Your hand-written notes may not carry quite this impact, but I am confident that consistent application of them will speak volumes of your personal brand – and make you memorable.

Challenge the Norm

I sincerely believe it pays to be thankful, and it certainly doesn’t hurt to invest the time to make sure others know you are. Here are some guidelines I use in expressing gratitude:

  • Email Thank-You: These are appropriate for responses to your requests – most of the time, people who send us what we need or want will get a nice “thank you!” email. That’s likely enough. Also, if you feel “speed of delivery” is the key, go with email.
  • Written Thank-You: If someone spends significant time from their busy day to do something for you, they deserve some of your time in return. Maybe it’s lunch, coffee or a phone call. Or, maybe it’s going above-and-beyond on the job. I recently wrote a nice thank-you note to my bankers, because they helped me solve a thorny financial problem. Yes, it’s their job. But they could have easily seen it as too much trouble to assist a small business owner.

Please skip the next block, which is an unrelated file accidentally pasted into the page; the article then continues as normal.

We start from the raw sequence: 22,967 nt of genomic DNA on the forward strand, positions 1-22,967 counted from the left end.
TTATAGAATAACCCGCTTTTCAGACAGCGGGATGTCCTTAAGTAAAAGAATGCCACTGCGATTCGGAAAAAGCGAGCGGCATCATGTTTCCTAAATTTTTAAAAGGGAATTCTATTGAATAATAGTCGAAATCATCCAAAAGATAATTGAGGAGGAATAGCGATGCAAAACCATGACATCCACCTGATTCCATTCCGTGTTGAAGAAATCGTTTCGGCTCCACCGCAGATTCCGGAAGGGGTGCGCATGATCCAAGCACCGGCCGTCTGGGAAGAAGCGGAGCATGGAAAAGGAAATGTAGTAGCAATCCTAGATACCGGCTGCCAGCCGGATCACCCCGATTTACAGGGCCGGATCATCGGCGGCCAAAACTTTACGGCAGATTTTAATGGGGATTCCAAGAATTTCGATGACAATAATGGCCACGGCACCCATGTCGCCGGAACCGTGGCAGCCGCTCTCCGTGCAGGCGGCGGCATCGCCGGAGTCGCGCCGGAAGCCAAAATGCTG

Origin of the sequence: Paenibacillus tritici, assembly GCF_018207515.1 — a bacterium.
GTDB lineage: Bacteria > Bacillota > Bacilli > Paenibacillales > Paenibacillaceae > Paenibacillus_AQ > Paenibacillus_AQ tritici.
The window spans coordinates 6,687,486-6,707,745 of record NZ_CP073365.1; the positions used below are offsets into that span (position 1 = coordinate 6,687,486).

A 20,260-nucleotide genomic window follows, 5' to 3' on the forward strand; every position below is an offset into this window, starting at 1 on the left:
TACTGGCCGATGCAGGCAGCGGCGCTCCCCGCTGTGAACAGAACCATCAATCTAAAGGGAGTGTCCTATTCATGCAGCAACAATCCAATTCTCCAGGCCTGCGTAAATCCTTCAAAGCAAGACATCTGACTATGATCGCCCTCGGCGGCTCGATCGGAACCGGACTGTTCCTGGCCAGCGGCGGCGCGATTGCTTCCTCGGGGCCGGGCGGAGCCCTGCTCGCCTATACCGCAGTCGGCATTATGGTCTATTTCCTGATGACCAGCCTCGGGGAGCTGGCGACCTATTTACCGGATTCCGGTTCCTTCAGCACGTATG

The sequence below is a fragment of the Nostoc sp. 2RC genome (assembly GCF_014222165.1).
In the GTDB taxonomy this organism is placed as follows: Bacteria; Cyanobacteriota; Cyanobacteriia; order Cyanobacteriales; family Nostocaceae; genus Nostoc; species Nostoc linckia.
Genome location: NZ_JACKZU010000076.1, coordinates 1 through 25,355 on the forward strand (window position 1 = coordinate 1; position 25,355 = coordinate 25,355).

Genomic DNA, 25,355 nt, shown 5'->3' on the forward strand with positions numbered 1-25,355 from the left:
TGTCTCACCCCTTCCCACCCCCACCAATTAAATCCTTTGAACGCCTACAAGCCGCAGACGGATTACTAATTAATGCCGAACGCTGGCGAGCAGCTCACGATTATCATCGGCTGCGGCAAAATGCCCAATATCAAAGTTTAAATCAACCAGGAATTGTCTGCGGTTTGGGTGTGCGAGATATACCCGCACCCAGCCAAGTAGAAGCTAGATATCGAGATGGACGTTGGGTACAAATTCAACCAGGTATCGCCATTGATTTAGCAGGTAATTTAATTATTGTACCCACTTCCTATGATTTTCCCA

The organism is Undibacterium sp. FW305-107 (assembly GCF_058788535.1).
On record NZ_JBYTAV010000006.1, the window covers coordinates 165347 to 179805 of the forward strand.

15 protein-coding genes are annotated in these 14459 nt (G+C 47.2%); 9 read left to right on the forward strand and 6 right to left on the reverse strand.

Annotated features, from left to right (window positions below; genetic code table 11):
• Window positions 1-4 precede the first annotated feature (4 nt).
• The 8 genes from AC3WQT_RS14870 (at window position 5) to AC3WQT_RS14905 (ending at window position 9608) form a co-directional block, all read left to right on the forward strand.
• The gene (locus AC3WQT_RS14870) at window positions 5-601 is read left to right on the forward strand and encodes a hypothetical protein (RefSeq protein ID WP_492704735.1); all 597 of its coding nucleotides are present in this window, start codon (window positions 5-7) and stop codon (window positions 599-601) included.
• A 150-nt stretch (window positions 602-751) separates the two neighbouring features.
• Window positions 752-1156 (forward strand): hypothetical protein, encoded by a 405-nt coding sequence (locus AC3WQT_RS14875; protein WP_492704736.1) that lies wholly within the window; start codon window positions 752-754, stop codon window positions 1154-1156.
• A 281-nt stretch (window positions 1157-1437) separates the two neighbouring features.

• Gifts: Think about your employees and your client base. They either give you a lot of their time and energy, or their money, annually. Isn’t that worth a thank-you gift? Typically gifts like these are sent at year-end, between Thanksgiving and New Year’s. During the Great Recession, I think companies pulled back on these efforts due to budget. And perhaps with everyone’s special dietary needs these days, we shy away from the goodie basket. However, I think when Thanksgiving rolls around, we count calories about as often as we do pennies, and goodie baskets are fine. But you can also be creative in your approach. The last two years, we as a company chose to thank consultants who teamed with us over the prior year with a Giving for Good donation card from one our clients, The Dallas Foundation. It was a win-win-win, in our book.

You never know where expressing gratefulness might lead – perhaps new work, a new connection, or a bit of knowledge you need at an important time of your life. After all, everyone needs help at some point. Showing you’ll appreciate it may ensure you can count on getting it in the future.